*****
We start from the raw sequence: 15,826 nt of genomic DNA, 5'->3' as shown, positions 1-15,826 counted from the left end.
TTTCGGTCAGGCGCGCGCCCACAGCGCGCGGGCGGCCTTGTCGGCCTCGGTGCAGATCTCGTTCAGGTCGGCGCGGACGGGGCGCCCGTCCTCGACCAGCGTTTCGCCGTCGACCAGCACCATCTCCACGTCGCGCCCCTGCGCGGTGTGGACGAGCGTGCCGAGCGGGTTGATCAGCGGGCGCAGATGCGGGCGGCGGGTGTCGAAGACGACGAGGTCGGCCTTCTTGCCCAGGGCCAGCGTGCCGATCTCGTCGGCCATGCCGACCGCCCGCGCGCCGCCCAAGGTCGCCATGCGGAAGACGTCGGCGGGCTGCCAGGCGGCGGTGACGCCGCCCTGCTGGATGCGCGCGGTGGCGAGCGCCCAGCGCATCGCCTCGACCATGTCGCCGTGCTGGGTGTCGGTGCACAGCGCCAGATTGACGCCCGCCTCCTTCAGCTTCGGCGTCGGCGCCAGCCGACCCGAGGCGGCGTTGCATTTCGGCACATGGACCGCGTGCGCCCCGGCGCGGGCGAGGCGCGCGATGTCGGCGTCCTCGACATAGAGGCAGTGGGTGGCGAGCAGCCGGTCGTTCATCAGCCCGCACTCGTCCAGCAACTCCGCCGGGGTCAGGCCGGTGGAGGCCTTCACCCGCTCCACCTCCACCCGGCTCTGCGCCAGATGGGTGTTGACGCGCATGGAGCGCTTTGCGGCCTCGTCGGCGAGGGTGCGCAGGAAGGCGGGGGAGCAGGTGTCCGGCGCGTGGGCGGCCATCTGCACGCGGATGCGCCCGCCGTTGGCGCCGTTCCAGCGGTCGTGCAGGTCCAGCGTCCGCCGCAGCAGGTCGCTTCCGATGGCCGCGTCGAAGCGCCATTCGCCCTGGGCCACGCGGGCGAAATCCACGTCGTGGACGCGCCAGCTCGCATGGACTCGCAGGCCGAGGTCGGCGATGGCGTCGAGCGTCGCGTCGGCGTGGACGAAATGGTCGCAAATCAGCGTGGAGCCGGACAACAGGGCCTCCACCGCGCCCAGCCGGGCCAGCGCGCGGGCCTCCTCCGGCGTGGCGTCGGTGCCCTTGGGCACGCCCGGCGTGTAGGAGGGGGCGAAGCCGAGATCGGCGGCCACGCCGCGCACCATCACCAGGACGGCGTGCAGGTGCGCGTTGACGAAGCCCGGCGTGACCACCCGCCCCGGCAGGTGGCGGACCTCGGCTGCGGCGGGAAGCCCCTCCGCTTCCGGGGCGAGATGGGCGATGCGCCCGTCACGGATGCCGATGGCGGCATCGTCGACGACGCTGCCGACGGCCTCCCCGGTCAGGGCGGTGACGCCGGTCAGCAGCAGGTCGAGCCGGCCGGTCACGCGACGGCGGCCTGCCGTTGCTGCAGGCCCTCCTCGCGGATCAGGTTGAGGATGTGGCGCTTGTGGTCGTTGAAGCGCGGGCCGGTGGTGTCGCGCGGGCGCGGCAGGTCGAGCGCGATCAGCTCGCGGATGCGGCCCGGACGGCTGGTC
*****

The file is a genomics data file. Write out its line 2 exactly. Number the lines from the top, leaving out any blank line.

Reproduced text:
TTTCGGTCAGGCGCGCGCCCACAGCGCGCGGGCGGCCTTGTCGGCCTCGGTGCAGATCTCGTTCAGGTCGGCGCGGACGGGGCGCCCGTCCTCGACCAGCGTTTCGCCGTCGACCAGCACCATCTCCACGTCGCGCCCCTGCGCGGTGTGGACGAGCGTGCCGAGCGGGTTGATCAGCGGGCGCAGATGCGGGCGGCGGGTGTCGAAGACGACGAGGTCGGCCTTCTTGCCCAGGGCCAGCGTGCCGATCTCGTCGGCCATGCCGACCGCCCGCGCGCCGCCCAAGGTCGCCATGCGGAAGACGTCGGCGGGCTGCCAGGCGGCGGTGACGCCGCCCTGCTGGATGCGCGCGGTGGCGAGCGCCCAGCGCATCGCCTCGACCATGTCGCCGTGCTGGGTGTCGGTGCACAGCGCCAGATTGACGCCCGCCTCCTTCAGCTTCGGCGTCGGCGCCAGCCGACCCGAGGCGGCGTTGCATTTCGGCACATGGACCGCGTGCGCCCCGGCGCGGGCGAGGCGCGCGATGTCGGCGTCCTCGACATAGAGGCAGTGGGTGGCGAGCAGCCGGTCGTTCATCAGCCCGCACTCGTCCAGCAACTCCGCCGGGGTCAGGCCGGTGGAGGCCTTCACCCGCTCCACCTCCACCCGGCTCTGCGCCAGATGGGTGTTGACGCGCATGGAGCGCTTTGCGGCCTCGTCGGCGAGGGTGCGCAGGAAGGCGGGGGAGCAGGTGTCCGGCGCGTGGGCGGCCATCTGCACGCGGATGCGCCCGCCGTTGGCGCCGTTCCAGCGGTCGTGCAGGTCCAGCGTCCGCCGCAGCAGGTCGCTTCCGATGGCCGCGTCGAAGCGCCATTCGCCCTGGGCCACGCGGGCGAAATCCACGTCGTGGACGCGCCAGCTCGCATGGACTCGCAGGCCGAGGTCGGCGATGGCGTCGAGCGTCGCGTCGGCGTGGACGAAATGGTCGCAAATCAGCGTGGAGCCGGACAACAGGGCCTCCACCGCGCCCAGCCGGGCCAGCGCGCGGGCCTCCTCCGGCGTGGCGTCGGTGCCCTTGGGCACGCCCGGCGTGTAGGAGGGGGCGAAGCCGAGATCGGCGGCCACGCCGCGCACCATCACCAGGACGGCGTGCAGGTGCGCGTTGACGAAGCCCGGCGTGACCACCCGCCCCGGCAGGTGGCGGACCTCGGCTGCGGCGGGAAGCCCCTCCGCTTCCGGGGCGAGATGGGCGATGCGCCCGTCACGGATGCCGATGGCGGCATCGTCGACGACGCTGCCGACGGCCTCCCCGGTCAGGGCGGTGACGCCGGTCAGCAGCAGGTCGAGCCGGCCGGTCACGCGACGGCGGCCTGCCGTTGCTGCAGGCCCTCCTCGCGGATCAGGTTGAGGATGTGGCGCTTGTGGTCGTTGAAGCGCGGGCCGGTGGTGTCGCGCGGGCGCGGCAGGTCGAGCGCGATCAGCTCGCGGATGCGGCCCGGACGGCTGGTC